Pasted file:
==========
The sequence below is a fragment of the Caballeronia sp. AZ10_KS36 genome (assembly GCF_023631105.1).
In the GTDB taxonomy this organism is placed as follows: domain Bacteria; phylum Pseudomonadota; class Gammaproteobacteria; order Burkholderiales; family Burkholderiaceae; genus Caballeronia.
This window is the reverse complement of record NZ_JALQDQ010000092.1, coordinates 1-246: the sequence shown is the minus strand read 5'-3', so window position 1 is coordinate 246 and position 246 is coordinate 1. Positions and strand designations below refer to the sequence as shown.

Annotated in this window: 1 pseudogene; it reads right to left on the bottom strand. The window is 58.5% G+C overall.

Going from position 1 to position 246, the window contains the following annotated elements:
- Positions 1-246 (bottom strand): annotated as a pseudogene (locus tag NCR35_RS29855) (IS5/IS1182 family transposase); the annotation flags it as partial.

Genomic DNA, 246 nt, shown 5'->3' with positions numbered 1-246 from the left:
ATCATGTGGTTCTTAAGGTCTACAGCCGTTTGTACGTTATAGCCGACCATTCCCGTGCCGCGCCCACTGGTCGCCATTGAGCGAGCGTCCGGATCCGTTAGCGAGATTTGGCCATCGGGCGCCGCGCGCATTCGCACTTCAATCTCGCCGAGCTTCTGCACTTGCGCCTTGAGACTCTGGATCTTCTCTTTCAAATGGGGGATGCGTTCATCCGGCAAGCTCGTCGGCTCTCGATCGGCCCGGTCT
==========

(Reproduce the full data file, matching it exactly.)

The sequence below is a fragment of the Caballeronia sp. AZ10_KS36 genome (assembly GCF_023631105.1).
In the GTDB taxonomy this organism is placed as follows: domain Bacteria; phylum Pseudomonadota; class Gammaproteobacteria; order Burkholderiales; family Burkholderiaceae; genus Caballeronia.
This window is the reverse complement of record NZ_JALQDQ010000092.1, coordinates 1-246: the sequence shown is the minus strand read 5'-3', so window position 1 is coordinate 246 and position 246 is coordinate 1. Positions and strand designations below refer to the sequence as shown.

Annotated in this window: 1 pseudogene; it reads right to left on the bottom strand. The window is 58.5% G+C overall.

Going from position 1 to position 246, the window contains the following annotated elements:
- Positions 1-246 (bottom strand): annotated as a pseudogene (locus tag NCR35_RS29855) (IS5/IS1182 family transposase); the annotation flags it as partial.

Genomic DNA, 246 nt, shown 5'->3' with positions numbered 1-246 from the left:
ATCATGTGGTTCTTAAGGTCTACAGCCGTTTGTACGTTATAGCCGACCATTCCCGTGCCGCGCCCACTGGTCGCCATTGAGCGAGCGTCCGGATCCGTTAGCGAGATTTGGCCATCGGGCGCCGCGCGCATTCGCACTTCAATCTCGCCGAGCTTCTGCACTTGCGCCTTGAGACTCTGGATCTTCTCTTTCAAATGGGGGATGCGTTCATCCGGCAAGCTCGTCGGCTCTCGATCGGCCCGGTCT